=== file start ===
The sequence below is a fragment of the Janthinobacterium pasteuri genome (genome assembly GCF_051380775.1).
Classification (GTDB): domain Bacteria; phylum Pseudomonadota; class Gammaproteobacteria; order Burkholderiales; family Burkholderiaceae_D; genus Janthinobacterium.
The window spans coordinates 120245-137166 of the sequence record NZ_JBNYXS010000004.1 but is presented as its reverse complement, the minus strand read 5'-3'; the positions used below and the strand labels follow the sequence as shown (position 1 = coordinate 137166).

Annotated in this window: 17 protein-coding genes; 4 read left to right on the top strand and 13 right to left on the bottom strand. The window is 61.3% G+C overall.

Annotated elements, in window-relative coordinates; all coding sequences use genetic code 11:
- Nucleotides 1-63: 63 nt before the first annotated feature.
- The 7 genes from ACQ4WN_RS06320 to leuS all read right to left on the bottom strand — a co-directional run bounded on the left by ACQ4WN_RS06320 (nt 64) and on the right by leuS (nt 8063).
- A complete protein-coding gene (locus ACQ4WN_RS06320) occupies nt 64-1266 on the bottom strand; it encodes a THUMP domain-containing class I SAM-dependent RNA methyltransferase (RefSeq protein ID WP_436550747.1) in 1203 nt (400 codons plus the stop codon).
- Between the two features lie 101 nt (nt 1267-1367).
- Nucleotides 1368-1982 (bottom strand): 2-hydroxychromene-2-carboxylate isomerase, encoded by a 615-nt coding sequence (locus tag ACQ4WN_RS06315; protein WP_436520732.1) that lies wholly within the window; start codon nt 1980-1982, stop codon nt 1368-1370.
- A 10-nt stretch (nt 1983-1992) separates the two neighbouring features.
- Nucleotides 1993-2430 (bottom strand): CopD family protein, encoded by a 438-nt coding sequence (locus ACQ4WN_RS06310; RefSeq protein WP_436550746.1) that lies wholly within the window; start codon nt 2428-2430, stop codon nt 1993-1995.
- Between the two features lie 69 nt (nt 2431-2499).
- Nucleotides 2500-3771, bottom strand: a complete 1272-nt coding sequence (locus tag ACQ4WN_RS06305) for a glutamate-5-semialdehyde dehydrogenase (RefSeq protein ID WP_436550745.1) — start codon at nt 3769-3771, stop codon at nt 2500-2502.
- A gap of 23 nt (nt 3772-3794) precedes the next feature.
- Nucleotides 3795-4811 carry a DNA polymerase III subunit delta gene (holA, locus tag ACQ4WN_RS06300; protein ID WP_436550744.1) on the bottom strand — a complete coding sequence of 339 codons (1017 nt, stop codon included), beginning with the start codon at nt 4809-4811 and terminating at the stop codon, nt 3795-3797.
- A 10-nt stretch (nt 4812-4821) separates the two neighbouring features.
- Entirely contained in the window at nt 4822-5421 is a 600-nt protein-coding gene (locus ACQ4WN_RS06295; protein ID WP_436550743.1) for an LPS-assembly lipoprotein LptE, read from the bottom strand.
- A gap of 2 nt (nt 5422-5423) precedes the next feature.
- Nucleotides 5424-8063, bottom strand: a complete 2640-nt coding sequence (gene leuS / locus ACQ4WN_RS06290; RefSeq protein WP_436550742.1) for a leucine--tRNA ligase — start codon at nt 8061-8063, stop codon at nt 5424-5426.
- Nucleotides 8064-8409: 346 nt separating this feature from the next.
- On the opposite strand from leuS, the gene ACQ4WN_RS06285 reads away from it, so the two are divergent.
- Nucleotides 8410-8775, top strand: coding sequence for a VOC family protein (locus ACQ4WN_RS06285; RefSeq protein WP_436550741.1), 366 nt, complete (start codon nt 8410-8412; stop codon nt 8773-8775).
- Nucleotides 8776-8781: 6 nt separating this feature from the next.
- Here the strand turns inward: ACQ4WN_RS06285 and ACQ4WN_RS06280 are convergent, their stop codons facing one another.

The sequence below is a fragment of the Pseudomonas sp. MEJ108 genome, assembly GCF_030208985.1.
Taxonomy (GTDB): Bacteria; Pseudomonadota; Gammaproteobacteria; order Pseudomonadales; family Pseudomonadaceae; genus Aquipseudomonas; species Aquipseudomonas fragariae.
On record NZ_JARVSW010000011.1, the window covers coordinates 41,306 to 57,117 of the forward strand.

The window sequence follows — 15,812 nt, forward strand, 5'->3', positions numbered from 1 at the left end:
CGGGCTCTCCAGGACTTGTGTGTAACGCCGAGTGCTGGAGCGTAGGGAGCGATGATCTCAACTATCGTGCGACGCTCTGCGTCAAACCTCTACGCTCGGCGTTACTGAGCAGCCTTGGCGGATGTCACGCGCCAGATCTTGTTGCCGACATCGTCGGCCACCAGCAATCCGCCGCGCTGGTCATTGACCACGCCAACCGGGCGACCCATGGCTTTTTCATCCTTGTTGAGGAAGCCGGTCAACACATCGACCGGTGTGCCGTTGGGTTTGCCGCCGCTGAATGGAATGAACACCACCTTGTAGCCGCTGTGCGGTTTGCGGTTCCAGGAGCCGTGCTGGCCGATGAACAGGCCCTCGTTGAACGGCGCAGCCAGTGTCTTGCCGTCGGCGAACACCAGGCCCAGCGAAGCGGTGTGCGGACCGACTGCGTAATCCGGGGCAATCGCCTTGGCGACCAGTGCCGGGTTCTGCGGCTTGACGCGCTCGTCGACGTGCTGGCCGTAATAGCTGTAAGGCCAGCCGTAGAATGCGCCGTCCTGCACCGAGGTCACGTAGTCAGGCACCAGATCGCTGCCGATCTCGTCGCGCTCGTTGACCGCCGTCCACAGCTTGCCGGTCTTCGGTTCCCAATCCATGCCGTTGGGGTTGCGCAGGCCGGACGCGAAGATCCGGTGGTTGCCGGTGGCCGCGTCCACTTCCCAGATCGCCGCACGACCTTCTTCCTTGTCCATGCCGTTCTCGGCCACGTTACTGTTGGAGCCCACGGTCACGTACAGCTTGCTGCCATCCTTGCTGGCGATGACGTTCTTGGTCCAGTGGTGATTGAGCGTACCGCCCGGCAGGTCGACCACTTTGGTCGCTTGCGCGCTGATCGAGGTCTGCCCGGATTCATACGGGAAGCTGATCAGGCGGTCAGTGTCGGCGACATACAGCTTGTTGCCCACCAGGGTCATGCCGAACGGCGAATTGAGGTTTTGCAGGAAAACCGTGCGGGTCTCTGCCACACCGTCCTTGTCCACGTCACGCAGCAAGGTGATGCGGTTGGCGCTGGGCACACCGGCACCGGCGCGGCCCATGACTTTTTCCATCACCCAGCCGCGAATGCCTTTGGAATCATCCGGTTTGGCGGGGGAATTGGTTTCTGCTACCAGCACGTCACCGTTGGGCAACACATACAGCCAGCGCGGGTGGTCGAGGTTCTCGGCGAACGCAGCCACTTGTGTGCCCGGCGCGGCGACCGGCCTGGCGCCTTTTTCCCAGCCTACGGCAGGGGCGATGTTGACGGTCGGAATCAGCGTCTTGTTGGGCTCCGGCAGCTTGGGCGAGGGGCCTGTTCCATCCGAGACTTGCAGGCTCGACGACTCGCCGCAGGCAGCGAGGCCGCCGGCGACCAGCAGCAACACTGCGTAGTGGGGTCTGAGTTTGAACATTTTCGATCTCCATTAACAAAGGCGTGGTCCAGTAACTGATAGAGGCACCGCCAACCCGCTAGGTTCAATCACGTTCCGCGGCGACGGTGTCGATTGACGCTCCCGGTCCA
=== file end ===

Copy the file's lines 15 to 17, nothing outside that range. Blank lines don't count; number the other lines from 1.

- A gap of 23 nt (nt 3772-3794) precedes the next feature.
- Nucleotides 3795-4811 carry a DNA polymerase III subunit delta gene (holA, locus tag ACQ4WN_RS06300; protein ID WP_436550744.1) on the bottom strand — a complete coding sequence of 339 codons (1017 nt, stop codon included), beginning with the start codon at nt 4809-4811 and terminating at the stop codon, nt 3795-3797.
- A 10-nt stretch (nt 4812-4821) separates the two neighbouring features.